By Rudy Fritsch…
The pundits are constantly harping on inflation, hyperinflation, ‘money’ (actually currency) printing etc… With the underlying assumption that Gold price responds to inflation… and that inflation responds to excessive printing.
Now the connotation of this mindset is simple; belief in the quantity of money theory. That is, the belief that inflation is the result of ‘more money chasing fewer goods’. Mind you, at least this is a better belief system that the more commonly held belief that inflation simply is… and that Central Banks ‘fight’ inflation.
Indeed, those who hold the ‘printing > inflation’ meme are at least one step closer to the truth. But the reality of inflation is beyond the simple quantity theory; the theory only considers half the real cause of inflation. The first half is the quantity of money; the second half, the other factor leading to inflation and the proximate cause of hyperinflation, is the velocity of money.
Not often talked about, as TPTB do not want to admit that the ‘all powerful’ CB does not control inflation; that the CB can indeed control money supply, but has no power over velocity. A simple but fundamental way to see this is to consider GDP; the sum total of all financial transactions in one year in one state.
GDP is simply money supply multiplied by money velocity. Money supply is the actual stock of currency in the economy, more formally called M2. It can be compared to the stock of Gold, vs flow (mine output that adds to the stock). Growth of the money supply means new money borrowed into existence to increase the stock…
If the money supply of a state is for example one trillion Dollars, and the GDP is ten trillion, then by definition all the money must change hands ten times in one year. One trillion times ten equals ten trillion…just as surely as one plus one equals two.
But notice that if money supply doubles to two trillion, and velocity falls by half, the GDP will still be ten trillion; two trillion times five equals ten trillion. Clearly any claim that quantity of money rules GDP and thus controls inflation is false. The combination of quantity and velocity rule GDP, not quantity by itself.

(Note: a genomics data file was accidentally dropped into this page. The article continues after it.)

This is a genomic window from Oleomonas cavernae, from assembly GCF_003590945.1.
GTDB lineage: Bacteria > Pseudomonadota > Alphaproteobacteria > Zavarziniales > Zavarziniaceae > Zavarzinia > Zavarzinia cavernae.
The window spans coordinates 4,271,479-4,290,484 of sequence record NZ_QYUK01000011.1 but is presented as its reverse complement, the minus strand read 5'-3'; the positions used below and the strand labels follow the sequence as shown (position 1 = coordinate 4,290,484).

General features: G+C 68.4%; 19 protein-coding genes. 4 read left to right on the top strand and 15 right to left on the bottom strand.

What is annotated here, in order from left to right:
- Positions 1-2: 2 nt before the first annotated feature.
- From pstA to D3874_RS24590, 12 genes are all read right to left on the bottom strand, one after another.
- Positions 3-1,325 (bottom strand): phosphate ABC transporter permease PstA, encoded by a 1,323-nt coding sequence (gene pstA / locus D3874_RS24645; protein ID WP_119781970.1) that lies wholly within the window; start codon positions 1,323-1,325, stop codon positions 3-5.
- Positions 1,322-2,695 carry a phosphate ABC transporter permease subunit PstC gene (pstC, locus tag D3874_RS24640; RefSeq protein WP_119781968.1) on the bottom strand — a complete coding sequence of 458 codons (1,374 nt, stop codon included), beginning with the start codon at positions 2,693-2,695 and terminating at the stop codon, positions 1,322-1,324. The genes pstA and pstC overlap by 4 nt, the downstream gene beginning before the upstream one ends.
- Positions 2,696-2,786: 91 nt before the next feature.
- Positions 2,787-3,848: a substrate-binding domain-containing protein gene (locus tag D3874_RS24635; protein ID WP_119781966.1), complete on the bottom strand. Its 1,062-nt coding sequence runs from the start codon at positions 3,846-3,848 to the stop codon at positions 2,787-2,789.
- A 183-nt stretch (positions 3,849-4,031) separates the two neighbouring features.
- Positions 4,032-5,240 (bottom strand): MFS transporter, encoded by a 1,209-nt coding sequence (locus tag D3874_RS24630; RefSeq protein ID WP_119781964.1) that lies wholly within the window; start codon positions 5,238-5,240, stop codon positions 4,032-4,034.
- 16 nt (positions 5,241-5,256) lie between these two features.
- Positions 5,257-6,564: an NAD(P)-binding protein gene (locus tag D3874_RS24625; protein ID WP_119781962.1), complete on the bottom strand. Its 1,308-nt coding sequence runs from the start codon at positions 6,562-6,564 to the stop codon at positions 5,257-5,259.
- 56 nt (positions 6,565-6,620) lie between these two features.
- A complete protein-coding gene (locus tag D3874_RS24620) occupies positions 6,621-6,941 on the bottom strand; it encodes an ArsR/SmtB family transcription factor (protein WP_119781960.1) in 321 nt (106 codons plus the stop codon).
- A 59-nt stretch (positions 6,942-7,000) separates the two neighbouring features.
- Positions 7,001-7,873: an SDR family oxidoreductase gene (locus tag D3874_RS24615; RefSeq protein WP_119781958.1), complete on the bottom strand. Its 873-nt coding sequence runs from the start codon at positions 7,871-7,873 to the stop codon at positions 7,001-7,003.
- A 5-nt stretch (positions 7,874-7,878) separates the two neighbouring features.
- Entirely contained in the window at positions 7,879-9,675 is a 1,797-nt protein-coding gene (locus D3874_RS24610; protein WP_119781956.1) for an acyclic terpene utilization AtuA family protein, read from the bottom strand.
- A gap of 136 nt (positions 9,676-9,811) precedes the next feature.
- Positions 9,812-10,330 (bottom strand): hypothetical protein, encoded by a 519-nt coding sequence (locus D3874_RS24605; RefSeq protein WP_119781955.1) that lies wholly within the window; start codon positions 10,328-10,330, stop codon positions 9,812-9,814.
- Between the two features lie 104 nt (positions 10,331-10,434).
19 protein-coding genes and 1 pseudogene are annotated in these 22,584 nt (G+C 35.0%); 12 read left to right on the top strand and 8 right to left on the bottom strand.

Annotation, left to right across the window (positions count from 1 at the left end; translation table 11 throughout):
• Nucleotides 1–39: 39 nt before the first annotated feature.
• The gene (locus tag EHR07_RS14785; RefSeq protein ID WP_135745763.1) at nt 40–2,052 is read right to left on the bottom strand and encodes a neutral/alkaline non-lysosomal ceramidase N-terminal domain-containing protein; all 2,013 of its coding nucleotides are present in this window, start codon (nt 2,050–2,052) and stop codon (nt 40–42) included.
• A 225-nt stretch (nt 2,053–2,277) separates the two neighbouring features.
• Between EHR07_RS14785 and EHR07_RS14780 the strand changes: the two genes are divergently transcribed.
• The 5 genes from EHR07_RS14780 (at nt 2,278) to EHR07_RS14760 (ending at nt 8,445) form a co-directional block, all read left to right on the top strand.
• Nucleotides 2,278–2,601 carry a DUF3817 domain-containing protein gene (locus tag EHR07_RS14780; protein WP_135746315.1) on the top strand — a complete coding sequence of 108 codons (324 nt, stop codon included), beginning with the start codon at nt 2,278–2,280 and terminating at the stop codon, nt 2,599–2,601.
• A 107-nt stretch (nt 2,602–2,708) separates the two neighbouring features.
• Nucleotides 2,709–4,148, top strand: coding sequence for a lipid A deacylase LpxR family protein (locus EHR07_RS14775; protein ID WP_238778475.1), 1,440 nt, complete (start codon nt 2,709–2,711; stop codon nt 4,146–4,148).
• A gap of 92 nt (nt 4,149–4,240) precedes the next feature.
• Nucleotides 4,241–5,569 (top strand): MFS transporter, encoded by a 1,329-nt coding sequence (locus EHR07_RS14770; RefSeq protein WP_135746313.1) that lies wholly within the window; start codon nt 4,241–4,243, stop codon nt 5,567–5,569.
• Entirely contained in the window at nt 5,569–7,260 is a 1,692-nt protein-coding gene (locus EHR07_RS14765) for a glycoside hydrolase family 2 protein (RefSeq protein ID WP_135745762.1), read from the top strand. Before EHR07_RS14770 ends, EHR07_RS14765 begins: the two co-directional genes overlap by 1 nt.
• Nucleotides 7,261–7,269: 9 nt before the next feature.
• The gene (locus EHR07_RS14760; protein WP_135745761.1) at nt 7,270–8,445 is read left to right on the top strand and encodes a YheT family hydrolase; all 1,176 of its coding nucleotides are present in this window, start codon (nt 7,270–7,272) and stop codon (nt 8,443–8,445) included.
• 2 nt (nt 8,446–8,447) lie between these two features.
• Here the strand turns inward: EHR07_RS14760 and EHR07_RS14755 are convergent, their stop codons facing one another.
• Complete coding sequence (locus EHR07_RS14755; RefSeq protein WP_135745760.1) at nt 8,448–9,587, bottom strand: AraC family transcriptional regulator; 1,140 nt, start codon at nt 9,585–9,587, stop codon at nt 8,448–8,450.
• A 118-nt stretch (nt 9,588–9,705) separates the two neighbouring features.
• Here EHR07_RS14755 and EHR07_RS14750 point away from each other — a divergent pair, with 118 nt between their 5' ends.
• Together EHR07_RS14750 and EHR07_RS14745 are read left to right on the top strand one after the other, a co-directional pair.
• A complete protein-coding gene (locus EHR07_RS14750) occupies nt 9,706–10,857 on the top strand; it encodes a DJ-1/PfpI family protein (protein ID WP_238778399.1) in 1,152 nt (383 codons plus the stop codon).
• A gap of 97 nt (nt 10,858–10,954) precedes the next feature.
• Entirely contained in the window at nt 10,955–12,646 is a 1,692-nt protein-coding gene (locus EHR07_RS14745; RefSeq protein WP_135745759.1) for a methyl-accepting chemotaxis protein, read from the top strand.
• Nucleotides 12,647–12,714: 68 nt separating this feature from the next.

Since inflation is not dependent on quantity, the price of Gold is not either; nevertheless, Gold price does respond to inflation. As the Purchasing Power of Fiat currency falls, the Fiat price of Gold rises. This is well proven by the historical record; inflation correlates with rising Gold price.
Now it seems logical to assume that if inflation leads to rising Gold prices, then deflation will lead to falling Gold prices. Unfortunately, it seems like this bit of logic is a frail reed; the historical record also shows that the PP of Gold does NOT fall in deflationary times. Do you wonder why not?
Recall that deflation is seen as a rise in the PP of currency; again, falsely attributed to a drop in the quantity of ‘money’ in circulation; but actually, velocity is just as important as in case of inflation. The reality is that if monetary velocity drops for any reason, deflation is the result.
In deflationary times, ‘Cash is King’… but then what is cash? Real money (Gold) is cash, Fiat notes are but promises. This fact drives reality; cash Gold, the fizz, the coin, is King; and its PP does not fall, but rather tends to rise… even faster than the PP of Fiat rises.
Now inflation is destructive even in the smallest measure, no matter that CB’s aim for ‘moderate’ inflation; this is like the ‘moderate’ Takfiris in Syria. The ‘moderates’ don’t chop heads; they slice heads off slowly, moderately.
The destruction of monetary value is like head chopping in the economic sphere. Holders of hard earned currency lose; the only question is how quickly. Even CB’s admit that rapid inflation is not desirable… but they are terrified of deflation, for good reason. Just like inflation is subject to positive feedback… potentially leading to hyperinflation and collapse… so is deflation subject to positive feedback.